More than 80 years after Fr. John W. R. Maguire, CSV, passed away, his legacy of social justice and advocating for the worker, lives on.

Fr. John W. R. Maguire, CSV

At this year’s baccalaureate Mass at Saint Viator High School, four honorees were recognized with the Fr. John W. R. Maguire, CSV, Award, in “recognition of outstanding dedication and contribution to solidarity and the common good.”

They include: Mary Rittle, Henry Jochaniewicz, Marianne Mercurio and Spanish teacher Ms. Elyse Slezak, ’09.

Specifically, the award recognizes students — and faculty — who embody the living spirit of St. Viator, by being honorable and just and by being “shining scepters of justice and charity,” to quote a phrase used by Fr. Maguire himself.

Mary Rittle fostered community and God’s presence among her classmates.

Fr. Daniel Lydon, CSV, President of Saint Viator, created the new award last year. He worked with Associate Ann Perez, Assistant to the President for Mission, to select recipients, and he described them in his homily.

“There’s the young woman who in very quiet ways works for justice, sharing with me and others how we might have greater solidarity on campus and how we might be truer to what we heard in the second reading:, ‘God is love.’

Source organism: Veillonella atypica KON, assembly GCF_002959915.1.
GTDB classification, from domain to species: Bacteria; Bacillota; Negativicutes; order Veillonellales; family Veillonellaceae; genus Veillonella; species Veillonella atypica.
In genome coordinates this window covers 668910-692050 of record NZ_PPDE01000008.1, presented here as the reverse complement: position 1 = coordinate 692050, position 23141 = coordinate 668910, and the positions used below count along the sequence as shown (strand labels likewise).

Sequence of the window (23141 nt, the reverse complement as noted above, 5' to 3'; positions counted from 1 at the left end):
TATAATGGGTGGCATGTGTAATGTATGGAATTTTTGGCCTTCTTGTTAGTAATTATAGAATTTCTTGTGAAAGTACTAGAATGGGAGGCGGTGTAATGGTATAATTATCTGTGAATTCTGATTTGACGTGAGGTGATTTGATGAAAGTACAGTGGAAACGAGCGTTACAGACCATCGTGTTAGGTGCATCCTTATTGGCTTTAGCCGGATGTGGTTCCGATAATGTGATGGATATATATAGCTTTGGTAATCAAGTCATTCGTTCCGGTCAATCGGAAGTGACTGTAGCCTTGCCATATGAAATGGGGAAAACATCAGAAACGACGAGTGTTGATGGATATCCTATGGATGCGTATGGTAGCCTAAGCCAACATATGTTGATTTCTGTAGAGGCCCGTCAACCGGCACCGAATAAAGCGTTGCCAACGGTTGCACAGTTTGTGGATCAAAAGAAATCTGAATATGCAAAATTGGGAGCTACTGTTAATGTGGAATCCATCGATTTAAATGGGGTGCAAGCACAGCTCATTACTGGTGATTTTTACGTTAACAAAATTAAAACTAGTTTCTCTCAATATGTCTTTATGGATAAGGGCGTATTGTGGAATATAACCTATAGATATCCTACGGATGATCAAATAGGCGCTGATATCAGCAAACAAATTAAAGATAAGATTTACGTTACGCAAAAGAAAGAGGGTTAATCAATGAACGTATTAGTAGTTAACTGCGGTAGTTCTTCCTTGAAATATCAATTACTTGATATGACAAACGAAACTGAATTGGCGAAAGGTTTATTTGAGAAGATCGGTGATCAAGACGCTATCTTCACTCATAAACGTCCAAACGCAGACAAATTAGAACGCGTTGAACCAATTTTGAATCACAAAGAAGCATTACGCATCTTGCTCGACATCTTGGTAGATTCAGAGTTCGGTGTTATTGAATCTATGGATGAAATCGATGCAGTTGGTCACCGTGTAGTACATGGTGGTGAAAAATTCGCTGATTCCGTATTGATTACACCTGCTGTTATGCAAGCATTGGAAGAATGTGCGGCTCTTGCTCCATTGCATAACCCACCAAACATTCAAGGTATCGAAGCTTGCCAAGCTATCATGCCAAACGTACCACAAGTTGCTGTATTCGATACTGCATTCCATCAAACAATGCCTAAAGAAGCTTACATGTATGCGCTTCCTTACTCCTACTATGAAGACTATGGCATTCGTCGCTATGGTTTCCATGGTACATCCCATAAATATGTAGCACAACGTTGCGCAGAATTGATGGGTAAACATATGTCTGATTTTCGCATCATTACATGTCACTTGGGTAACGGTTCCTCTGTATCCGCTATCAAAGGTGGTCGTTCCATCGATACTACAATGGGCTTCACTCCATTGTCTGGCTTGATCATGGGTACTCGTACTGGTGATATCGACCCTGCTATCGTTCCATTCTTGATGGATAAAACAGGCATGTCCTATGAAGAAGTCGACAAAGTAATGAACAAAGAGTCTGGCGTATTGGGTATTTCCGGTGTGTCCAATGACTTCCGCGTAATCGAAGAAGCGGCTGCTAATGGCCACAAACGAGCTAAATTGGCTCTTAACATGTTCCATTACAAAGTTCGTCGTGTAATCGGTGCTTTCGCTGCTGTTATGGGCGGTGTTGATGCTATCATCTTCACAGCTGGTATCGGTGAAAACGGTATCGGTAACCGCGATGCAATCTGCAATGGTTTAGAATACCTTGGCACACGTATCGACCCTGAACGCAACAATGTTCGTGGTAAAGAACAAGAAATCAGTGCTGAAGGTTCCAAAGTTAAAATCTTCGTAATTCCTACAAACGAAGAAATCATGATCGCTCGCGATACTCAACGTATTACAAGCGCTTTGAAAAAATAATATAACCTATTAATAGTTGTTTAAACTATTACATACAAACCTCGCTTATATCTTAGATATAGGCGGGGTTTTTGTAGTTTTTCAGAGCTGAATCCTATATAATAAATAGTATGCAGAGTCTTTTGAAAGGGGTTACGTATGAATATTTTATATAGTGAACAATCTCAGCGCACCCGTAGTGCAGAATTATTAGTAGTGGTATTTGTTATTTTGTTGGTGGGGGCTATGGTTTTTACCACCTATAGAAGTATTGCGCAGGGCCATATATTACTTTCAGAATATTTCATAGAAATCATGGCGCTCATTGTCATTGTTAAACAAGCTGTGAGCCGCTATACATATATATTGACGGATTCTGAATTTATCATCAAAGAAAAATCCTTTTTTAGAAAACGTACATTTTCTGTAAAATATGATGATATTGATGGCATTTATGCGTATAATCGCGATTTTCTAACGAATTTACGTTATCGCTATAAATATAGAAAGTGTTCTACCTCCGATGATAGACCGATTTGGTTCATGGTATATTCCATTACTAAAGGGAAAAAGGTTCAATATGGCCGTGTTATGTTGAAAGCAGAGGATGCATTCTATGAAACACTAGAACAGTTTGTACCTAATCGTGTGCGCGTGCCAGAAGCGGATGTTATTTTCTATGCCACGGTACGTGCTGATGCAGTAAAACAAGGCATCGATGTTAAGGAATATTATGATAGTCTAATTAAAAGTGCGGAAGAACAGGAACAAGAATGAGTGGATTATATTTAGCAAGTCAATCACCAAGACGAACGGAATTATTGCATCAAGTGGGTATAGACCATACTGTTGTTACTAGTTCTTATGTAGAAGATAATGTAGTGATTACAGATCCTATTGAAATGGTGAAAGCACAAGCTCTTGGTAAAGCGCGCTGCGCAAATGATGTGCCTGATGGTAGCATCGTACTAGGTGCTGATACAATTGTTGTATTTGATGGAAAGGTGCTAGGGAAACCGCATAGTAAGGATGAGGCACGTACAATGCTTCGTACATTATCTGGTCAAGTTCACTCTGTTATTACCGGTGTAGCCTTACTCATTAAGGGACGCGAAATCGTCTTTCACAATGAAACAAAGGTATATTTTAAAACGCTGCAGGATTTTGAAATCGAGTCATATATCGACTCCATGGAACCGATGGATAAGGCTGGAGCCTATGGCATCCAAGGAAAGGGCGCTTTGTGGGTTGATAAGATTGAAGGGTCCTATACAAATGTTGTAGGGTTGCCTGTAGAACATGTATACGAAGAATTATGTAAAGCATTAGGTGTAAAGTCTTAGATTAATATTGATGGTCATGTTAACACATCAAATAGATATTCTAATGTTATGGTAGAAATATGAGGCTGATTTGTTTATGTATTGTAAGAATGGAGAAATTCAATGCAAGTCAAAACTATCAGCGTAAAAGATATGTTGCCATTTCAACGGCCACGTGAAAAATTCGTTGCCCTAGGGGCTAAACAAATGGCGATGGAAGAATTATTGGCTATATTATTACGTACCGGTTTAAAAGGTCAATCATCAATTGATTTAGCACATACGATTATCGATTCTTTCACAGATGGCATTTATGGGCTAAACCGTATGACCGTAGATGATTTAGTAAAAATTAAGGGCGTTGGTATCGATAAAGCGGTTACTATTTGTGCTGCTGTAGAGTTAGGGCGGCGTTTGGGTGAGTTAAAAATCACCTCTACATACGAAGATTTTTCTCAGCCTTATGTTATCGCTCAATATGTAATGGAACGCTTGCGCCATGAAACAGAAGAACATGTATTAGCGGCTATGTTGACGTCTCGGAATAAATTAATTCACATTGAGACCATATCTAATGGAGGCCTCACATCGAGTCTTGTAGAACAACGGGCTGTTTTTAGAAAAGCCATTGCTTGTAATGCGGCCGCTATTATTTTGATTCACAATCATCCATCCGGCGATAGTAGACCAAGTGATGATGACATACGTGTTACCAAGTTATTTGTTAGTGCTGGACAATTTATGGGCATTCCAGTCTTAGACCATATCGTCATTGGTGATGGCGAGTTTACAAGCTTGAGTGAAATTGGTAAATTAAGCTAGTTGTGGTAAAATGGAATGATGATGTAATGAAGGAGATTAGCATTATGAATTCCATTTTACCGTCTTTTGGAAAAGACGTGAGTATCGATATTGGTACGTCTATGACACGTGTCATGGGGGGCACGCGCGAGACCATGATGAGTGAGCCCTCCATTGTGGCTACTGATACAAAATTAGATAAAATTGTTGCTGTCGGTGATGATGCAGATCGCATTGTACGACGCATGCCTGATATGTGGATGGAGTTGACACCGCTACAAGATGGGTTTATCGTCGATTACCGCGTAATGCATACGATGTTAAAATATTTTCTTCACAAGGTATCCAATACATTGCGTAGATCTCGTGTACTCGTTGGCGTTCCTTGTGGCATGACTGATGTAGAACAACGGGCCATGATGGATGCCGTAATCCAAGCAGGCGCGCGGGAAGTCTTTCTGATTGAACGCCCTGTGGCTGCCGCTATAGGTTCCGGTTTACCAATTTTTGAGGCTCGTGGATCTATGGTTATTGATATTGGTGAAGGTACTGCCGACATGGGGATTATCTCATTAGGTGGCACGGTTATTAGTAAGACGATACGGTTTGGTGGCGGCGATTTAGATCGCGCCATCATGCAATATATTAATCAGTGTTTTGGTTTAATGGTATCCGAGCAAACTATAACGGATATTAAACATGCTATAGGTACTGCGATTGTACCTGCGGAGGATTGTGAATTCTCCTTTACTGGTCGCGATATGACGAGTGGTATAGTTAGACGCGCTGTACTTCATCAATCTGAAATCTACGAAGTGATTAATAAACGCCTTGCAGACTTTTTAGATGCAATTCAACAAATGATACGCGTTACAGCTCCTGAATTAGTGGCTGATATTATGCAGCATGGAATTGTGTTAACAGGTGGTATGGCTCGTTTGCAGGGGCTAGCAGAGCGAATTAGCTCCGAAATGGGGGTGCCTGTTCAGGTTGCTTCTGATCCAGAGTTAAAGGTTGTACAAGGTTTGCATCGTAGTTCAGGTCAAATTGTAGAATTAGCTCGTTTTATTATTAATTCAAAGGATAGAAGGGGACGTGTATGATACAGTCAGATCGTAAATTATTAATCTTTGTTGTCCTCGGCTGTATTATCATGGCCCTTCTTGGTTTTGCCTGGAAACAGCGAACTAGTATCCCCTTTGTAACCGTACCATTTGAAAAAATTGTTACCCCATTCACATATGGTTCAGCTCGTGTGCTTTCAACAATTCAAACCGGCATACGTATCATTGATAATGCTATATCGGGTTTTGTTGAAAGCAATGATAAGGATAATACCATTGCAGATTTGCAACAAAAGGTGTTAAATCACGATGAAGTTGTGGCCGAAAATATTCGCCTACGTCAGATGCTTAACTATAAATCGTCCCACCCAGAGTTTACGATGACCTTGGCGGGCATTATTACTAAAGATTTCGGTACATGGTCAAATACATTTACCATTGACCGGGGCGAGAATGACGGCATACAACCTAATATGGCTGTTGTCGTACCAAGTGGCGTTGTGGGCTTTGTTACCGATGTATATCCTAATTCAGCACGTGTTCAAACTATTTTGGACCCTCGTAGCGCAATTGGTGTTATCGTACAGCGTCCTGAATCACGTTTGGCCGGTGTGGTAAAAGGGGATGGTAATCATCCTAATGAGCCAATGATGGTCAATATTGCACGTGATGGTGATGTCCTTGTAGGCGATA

“Then there are two students who know deep down that prayer is at the heart of the Christian life,” Fr. Lydon continued. “They invited students, faculty and staff to pray the rosary each Friday. They knew the connection between justice and prayer. They prayed for an end to abortion, for the sick, for those touched by war. They even prayed for our capital campaign.

Henry Jochaniewicz gives the valedictory address.

“One of our teachers organized students interested in creating a more loving community here at Saint Viator. She lives out something else we heard in the second reading: ‘If we love one another, God lives in us and God’s love is perfected in us.’ “

Fr. Maguire was a native of Ireland who served as an Army chaplain during World War I, before leading St. Viator College as president. He also was a missionary and radio host, but he drew national recognition as a labor negotiator, settling 87 of the 90 strikes he was called to arbitrate.

He was an ardent advocate for the working man, and an early pioneer in advocating for a living wage. A plaque dedicated to his leadership in social justice hangs in the lobby of the Viatorian Province Center.

Ms. Elyse Slezak receives her award from Fr. Dan Lydon.